TSRC Working Paper 123

by Jenny Harlock

Abstract:

Amid increased pressure on TSOs to provide evidence of the effectiveness of their services and interventions (House of Commons Public Administration Select Committee 2008, Inspiring Impact, 2013) the Public Services (Social Value) Act (2012) has been seen as an important opportunity for third sector organisations (TSOs) to demonstrate the value and impact of what it is they do.

Drawing on interviews with adult social care commissioners in six local authorities in England, this paper examines how social value – as a key dimension to outcomes-based commissioning – is being assessed and applied in commissioning processes with the third sector, and examines the nature of the evidence required by commissioners from TSOs to demonstrate their effectiveness.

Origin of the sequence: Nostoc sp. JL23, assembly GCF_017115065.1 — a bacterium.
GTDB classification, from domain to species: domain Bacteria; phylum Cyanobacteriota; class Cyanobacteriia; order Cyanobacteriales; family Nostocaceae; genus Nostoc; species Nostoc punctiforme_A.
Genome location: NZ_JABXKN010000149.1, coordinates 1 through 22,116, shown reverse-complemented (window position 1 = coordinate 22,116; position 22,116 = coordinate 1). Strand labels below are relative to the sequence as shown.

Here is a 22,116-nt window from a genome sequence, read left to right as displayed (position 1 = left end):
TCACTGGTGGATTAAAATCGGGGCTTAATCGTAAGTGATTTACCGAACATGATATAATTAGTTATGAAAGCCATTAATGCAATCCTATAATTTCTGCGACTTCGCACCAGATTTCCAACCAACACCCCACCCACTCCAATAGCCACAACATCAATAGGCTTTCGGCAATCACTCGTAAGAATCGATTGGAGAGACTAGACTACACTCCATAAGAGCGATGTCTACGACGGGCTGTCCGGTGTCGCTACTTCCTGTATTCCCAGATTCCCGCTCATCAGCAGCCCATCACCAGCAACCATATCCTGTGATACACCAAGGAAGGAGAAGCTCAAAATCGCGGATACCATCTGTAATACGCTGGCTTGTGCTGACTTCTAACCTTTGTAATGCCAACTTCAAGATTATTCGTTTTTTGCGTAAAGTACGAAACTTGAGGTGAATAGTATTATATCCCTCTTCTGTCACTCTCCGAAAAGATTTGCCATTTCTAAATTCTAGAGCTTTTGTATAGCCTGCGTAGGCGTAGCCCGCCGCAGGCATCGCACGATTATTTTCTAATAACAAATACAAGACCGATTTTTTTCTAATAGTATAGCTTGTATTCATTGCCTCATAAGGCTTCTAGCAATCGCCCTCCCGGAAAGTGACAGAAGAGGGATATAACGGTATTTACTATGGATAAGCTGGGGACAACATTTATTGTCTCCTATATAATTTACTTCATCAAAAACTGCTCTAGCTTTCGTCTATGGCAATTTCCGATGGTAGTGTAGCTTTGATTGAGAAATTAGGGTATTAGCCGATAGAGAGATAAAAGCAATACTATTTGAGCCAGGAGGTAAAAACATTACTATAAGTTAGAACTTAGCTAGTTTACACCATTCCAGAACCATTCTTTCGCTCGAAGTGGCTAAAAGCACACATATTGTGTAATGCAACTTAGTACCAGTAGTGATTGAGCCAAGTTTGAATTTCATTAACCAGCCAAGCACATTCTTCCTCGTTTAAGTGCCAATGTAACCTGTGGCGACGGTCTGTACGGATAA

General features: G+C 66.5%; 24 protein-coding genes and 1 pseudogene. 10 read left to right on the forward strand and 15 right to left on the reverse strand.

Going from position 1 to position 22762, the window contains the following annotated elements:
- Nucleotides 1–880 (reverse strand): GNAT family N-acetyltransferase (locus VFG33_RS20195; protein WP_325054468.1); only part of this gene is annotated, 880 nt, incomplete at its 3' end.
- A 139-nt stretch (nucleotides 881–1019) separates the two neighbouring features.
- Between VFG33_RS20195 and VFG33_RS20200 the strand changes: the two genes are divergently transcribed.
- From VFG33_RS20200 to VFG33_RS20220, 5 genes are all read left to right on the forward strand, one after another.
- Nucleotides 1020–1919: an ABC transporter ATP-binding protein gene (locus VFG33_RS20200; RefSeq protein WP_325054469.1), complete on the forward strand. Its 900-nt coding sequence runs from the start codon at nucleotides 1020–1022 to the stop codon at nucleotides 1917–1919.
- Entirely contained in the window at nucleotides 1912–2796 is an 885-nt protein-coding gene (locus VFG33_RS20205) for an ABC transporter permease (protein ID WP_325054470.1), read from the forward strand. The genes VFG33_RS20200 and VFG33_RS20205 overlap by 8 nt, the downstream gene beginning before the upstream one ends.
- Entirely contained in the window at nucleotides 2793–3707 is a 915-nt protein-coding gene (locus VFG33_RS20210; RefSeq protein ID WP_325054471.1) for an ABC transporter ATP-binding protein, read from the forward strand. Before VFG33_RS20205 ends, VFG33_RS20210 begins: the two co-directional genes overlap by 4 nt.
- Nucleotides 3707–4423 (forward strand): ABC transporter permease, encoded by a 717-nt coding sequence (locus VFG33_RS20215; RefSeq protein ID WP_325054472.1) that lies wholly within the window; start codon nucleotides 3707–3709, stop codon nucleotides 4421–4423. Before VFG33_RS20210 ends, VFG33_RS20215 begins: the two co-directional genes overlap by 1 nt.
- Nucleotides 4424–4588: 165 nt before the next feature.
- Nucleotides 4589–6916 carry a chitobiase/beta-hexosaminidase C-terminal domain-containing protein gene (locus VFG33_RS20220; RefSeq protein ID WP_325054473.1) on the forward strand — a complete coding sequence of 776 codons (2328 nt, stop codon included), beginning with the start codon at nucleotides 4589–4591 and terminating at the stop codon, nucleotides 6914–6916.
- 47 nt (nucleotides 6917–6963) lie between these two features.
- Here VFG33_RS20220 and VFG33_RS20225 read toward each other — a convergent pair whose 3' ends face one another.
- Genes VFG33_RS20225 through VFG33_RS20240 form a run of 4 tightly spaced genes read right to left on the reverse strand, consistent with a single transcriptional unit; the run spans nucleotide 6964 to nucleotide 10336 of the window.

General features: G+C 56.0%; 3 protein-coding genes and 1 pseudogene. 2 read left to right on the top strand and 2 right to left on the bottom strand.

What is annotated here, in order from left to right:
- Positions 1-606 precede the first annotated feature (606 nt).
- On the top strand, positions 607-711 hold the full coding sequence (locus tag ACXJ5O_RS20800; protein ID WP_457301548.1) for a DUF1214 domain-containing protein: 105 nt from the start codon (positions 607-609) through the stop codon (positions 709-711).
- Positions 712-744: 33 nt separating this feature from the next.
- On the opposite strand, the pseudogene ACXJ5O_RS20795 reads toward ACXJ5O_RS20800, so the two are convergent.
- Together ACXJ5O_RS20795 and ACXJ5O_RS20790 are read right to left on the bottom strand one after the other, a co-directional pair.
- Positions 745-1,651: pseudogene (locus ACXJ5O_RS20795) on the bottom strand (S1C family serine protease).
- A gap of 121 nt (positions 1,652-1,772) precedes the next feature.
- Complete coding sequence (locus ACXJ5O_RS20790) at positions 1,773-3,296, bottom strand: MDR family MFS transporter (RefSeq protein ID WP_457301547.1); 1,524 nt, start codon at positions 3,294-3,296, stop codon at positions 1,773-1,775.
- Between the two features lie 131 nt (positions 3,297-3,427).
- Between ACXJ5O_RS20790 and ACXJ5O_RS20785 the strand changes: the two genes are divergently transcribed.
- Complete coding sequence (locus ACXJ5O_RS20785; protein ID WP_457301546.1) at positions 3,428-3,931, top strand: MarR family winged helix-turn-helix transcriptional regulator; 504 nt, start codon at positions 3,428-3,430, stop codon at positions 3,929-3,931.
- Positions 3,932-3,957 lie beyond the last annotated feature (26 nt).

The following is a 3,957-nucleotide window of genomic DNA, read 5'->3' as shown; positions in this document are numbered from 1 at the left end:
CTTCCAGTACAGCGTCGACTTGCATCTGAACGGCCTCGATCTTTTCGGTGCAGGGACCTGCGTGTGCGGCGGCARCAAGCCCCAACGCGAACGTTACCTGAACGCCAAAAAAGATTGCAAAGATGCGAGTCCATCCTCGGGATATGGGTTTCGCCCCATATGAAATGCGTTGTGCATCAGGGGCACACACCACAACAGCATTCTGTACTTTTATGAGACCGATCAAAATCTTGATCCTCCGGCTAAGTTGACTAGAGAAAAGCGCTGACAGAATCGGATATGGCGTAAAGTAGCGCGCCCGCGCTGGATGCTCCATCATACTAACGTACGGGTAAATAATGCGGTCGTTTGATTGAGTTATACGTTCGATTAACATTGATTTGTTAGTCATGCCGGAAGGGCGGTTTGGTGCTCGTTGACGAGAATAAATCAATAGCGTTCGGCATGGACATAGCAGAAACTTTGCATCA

The interviews found that difficulties in quantifying and measuring social value posed considerable challenges to its implementation. Meanwhile pressures associated with safeguarding vulnerable service users and financial accountability were found to significantly shape commissioners’ requirements for evidence and data from service providers.

In light of these findings the paper argues that the challenge of measuring and demonstrating social value, and holding public sector commissioners to account for its implementation, is likely to fall to the third sector.